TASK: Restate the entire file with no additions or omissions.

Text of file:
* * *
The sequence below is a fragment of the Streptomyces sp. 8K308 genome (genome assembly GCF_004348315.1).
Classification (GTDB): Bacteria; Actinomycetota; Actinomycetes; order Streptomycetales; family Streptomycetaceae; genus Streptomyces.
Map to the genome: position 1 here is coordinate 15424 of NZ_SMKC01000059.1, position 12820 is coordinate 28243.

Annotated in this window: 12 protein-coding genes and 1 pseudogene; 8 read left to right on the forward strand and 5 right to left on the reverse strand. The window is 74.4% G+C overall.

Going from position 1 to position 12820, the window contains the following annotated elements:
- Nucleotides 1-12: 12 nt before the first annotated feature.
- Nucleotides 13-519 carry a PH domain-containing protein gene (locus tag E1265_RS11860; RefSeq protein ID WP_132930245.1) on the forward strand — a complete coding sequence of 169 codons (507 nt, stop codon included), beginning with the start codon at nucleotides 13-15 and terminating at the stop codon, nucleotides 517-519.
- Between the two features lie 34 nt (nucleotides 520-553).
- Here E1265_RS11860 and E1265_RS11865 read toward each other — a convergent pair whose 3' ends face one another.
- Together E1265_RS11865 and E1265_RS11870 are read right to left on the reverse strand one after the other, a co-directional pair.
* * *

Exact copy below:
The sequence below is a fragment of the Streptomyces sp. 8K308 genome (genome assembly GCF_004348315.1).
Classification (GTDB): Bacteria; Actinomycetota; Actinomycetes; order Streptomycetales; family Streptomycetaceae; genus Streptomyces.
Map to the genome: position 1 here is coordinate 15424 of NZ_SMKC01000059.1, position 12820 is coordinate 28243.

Annotated in this window: 12 protein-coding genes and 1 pseudogene; 8 read left to right on the forward strand and 5 right to left on the reverse strand. The window is 74.4% G+C overall.

Going from position 1 to position 12820, the window contains the following annotated elements:
- Nucleotides 1-12: 12 nt before the first annotated feature.
- Nucleotides 13-519 carry a PH domain-containing protein gene (locus tag E1265_RS11860; RefSeq protein ID WP_132930245.1) on the forward strand — a complete coding sequence of 169 codons (507 nt, stop codon included), beginning with the start codon at nucleotides 13-15 and terminating at the stop codon, nucleotides 517-519.
- Between the two features lie 34 nt (nucleotides 520-553).
- Here E1265_RS11860 and E1265_RS11865 read toward each other — a convergent pair whose 3' ends face one another.
- Together E1265_RS11865 and E1265_RS11870 are read right to left on the reverse strand one after the other, a co-directional pair.